It's a cue. But a literary cue only. Having attended to messy business, Logan gets rid of what evidence of such he can before heading back upstairs, and that takes more time than perhaps is inconspicuous. But perhaps brothels need a lot of overseeing. Who knows?

Either way, his door finally swings open, letting in the lights of the hallway, the sounds of music and voice, and aforementioned pimp, looking a little tired but affording the contents of his office a smile. Tailored black, pinstripe pants, a dark blue silken shirt, no jacket to be seen, and of course, a black cane that rests a silver tip against the ground in rhythmic movements as he walks, pale green eyes shifting from Eileen, to Teo, back to Eileen. Huh. Logan bats the door shut with a quick movement of his hand, both of which are cleaned of blood and gore - even underneath fingernails.

"So sorry to keep you waiting," he says, in a tone that is entirely insincere, barely even trying to sound as he says. "Business meetings that don't end happily tend to run overtime, and I wasn't quite expecting the company. Hello, Eileen, and friend." He doesn't immediately recognise Teo, it seems, casting him a quizzical look upon approach.

Though the other man doesn't recognize him, Teo recognizes the blond man who appears in all his finery. No Bebe, though. That's almost a shame, though he hardly needs more distractions. It's coming together in the other corner of his mind, gradually, what the thing on the wall looks like. He turns up the corners of his mouth politely, stares politely also, and keeps his hands down at his sides, a muddy child's tacit promise that he didn't get his germs on any of his host's nice things.

And it doesn't look like it. No brown shoeprints on the floor, nor flaws in the glass of the hookah's swan neck. "Teo," he replies, apparently, blithely unconcerned by the conspiracy of coincidence to add his own organs and blood to the sword cane's consumption. It's enough assurance for him, that Eileen had volunteered her real name to this man once. Just as uncouth, he jerks his head at the painting on the wall. "Is that fire supposed to look like something, you think?"

"We don't plan on staying long, so hopefully we won't put you any further behind schedule than you already are." Unlike Logan, Eileen has a difficult time not being sincere, even if her words are slightly more stilted than usual, their tone brittle, almost spiny. In passing, her gaze skims over the cane — if it weren't for the flash of silver blazing in her vision every time its tip thumps against the office floor, the woman's attention wouldn't be drawn to the accessory at all.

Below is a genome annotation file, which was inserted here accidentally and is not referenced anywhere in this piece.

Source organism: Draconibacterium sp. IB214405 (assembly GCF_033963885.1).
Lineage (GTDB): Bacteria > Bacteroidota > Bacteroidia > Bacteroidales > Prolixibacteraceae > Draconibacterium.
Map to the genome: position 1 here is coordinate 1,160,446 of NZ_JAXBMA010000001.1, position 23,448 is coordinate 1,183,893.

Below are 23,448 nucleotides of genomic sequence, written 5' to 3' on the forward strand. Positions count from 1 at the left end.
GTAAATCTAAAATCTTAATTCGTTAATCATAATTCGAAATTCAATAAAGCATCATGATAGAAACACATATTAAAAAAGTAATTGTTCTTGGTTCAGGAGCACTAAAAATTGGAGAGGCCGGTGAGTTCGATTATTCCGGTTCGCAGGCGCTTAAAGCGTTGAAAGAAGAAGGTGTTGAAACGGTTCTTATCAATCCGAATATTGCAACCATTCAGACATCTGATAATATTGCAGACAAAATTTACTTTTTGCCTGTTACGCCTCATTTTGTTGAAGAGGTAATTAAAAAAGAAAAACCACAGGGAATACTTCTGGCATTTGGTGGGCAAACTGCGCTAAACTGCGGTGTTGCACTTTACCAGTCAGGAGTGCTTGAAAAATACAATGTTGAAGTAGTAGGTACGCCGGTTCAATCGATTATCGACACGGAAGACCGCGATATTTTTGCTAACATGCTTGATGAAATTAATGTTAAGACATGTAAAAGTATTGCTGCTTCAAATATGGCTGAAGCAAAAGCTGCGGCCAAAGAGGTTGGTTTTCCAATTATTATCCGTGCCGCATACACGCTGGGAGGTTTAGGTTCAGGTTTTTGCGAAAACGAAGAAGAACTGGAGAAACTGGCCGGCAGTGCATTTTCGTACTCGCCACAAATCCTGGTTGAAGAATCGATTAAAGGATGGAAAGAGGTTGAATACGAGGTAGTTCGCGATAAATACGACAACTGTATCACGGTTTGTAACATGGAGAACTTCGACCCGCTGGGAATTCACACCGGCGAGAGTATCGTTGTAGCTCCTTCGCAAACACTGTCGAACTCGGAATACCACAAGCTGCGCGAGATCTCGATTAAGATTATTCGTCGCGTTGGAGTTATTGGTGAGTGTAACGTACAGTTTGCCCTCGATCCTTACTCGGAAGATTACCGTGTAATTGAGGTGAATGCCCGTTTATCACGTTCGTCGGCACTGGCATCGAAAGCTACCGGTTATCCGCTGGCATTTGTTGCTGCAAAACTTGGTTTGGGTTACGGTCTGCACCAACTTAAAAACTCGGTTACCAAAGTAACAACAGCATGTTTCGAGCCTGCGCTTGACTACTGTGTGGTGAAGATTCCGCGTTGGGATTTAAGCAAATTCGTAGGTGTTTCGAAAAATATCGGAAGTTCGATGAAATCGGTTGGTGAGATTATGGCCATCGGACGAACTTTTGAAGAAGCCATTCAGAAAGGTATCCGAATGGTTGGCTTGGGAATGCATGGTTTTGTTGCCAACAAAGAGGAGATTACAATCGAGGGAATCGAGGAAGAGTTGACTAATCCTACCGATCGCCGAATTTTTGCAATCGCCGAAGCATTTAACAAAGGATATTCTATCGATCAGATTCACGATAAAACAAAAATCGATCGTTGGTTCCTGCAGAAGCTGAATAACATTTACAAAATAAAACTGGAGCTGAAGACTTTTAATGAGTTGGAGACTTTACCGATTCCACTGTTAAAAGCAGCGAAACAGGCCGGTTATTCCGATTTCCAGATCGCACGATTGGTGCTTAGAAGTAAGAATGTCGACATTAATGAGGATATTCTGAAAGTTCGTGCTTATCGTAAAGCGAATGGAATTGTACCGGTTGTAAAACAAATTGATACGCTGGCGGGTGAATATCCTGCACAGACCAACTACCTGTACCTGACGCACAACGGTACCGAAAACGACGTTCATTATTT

But it is. And what she sees horrifies her.

Her already pale face goes completely white, every muscle in her body stiffening as her jaw grows so tight she can feel her teeth grinding against each other with the sheer amount of effort she puts into keeping her mouth shut.

The last time she saw that cane—

Eileen swallows. Hard. Resisting the temptation to lapse back into memory is almost as difficult as choking back her muffled snort of surprise, but she somehow manages with Teo's assistance. The painting provides a momentary distraction which she uses to get her shit back together. Forget about Kazimir. Forget about him.

It seems everyone in this room have strange, unrelated hooks of cognitive dissonance to get caught in. Teo's painting, Eileen's cane, and Logan's— business meeting. As Teo introduces himself, Logan glances at him somewhat sharply, barely resists making him repeat that with an instinctive, 'Sorry?' No, he keeps his mouth shut, a talent he normally isn't great at at the end of the day, and it may be why he can't quite pinpoint as to why Eileen has suddenly gone pale and as tense as a skittish animal. Logan is doing a little better than she, at least, forcing a mild smile back into place as if he weren't a moment ago gouging out the eye of a man who cried out for this new guy standing in his opulent office.

"Fire?" Logan repeats, a little stupidly, before glancing back at the painting. Oh. He grabs onto the train of conversation, attempting to ride it away from his momentary bout of silent shock and panic, replacing it with the more oily presence of mind of a criminal businessman. "Oh, that." Quite different to the mock-Renaissance depictions of nudity that otherwise feature on his walls, Logan shrugs a little. "Fire's fire, isn't it. I guess I've always thought it looks a bit like a bird, too."

Painting ignored, he focuses on Eileen, studying her face somewhat as if to see what made her stop and start so, hand on the offensive sword-cane in question, too distinctive to be a question for the young woman, however. His hands spider over the wolf's head uncaringly, casually. "What can I do for you both?" He studies Teo once more, perhaps hopefully the response won't be, 'have you seen a friend of mine?'

The twist of Logan's head was short of whiplash inducing and quickly suppressed, but it draws a momentary glance from the young Sicilian that is better attributed to paranoia than to apt suspicion. Teo tends to be sensitive about his name, if not, apparently, as sensitive as he should be. As the pimp turns to study the Brill piece, he turns a pallid eye on Eileen, inquiring, if pointlessly so.

Has someone been talking about me? It's too long a question to parse into eye-blinking Morse, and ends up flagging in priority beside the fact that Eileen looks like she's about to keel over anemic. His forehead creases with concern, one unspoken query overwritten by a new one, only to grow illegible, blurred, mistranslated by the belated revelation of the image on the wall. A bird?

What do you know? "We're looking for somebody," he answers presently, cocking his shaven head in Eileen's direction as he shifts his eyes to Logan. A prompt. Not to be cruel to the girl's poor nerves, but some experience has led Teo to believe that sometimes the business at hand is the preferable distraction to the distractions.